Leaving Bowscale Fell we dropped back down to the path above the crags, and walked around to eventually reach the second summit of the day, Bannerdale Crags. Even when you can't see anything, there is always something magical about being up in the hills. The wind and rain had subsided, and good conversation flowed as we wandered through the mist, like we were miles from anywhere. Hard to believe the busy A66 was just over the next summit.

Laura: 2, me: 62.

ImageWalking in The Lake District by Christopher Watson, on Flickr

We descended to the col and had a break. We talked about options. Do we descend the easy path back to Mungrisdale already? Do we take the higher path back to the saddle between Souther Fell and Scales Fell? Do we head on up to Blencathra? Or do we take THAT option that I really don't want to mention? The path to Mungrisdale Common? :lol: I've not read a single positive thing about MC, and despite my being a seasoned bog-trotter now (it seems to be my lot on almost every walk these days :lol: ), could I really expect Laura to wander over this featureless, misty, wet, boggy ground just so I could locate and 'tick-off' a 'summit' that even AW had no time for? I'm a lucky man, because this friend said yes to the idea, and endured a walk I wouldn't wish on an enemy. Tick.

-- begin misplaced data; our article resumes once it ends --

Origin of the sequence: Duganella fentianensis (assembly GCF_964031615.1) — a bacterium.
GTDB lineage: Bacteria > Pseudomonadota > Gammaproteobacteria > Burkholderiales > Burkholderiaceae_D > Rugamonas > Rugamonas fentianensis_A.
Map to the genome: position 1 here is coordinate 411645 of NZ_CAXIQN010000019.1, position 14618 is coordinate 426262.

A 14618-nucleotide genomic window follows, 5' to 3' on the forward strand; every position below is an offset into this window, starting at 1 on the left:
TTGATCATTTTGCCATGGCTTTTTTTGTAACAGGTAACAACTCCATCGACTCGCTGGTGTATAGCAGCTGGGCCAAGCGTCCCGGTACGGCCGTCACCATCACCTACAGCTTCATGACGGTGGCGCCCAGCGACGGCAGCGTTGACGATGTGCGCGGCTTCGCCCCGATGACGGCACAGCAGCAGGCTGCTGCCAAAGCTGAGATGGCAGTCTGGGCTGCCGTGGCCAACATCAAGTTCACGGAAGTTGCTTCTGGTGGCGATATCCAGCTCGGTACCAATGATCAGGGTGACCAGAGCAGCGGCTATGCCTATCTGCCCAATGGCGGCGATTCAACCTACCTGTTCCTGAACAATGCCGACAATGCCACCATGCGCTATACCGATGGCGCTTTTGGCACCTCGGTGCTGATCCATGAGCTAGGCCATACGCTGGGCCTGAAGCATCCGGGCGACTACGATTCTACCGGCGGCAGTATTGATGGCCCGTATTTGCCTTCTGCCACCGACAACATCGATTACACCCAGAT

Laura: 3, me: 63.

ImageWalking in The Lake District by Christopher Watson, on Flickr

From Mungrisdale Common we followed the way across the moor and approached Blencathra 'the back way', emerging at the screes above Foule Crag. As we followed the ridge we both got that sense of the dramatic drop to our left, even though we couldn't see anything. I'd hoped to show Laura Sharp Edge (if I ever decided to stop ascending Blencathra the easy way, it'll be on the cards...) and Scales Tarn. Instead, we just about made out the cross and the tarn on the summit plateau, and found ourselves at the trig base at 868m a few minutes later. Second time up this mountain, and still not a view of anything!

Laura: 4, me: still 63.

ImageUntitled by Christopher Watson, on Flickr

ImageWalking in The Lake District by Christopher Watson, on Flickr

ImageWalking in The Lake District by Christopher Watson, on Flickr

ImageWalking in The Lake District by Christopher Watson, on Flickr

"Did I ever tell you about the horrendous snowy storm last time I was up here, I was almost on my knees, clutching my axe as I came up that path, there...."

"Yes, you might have mentioned it once or twice" :roll: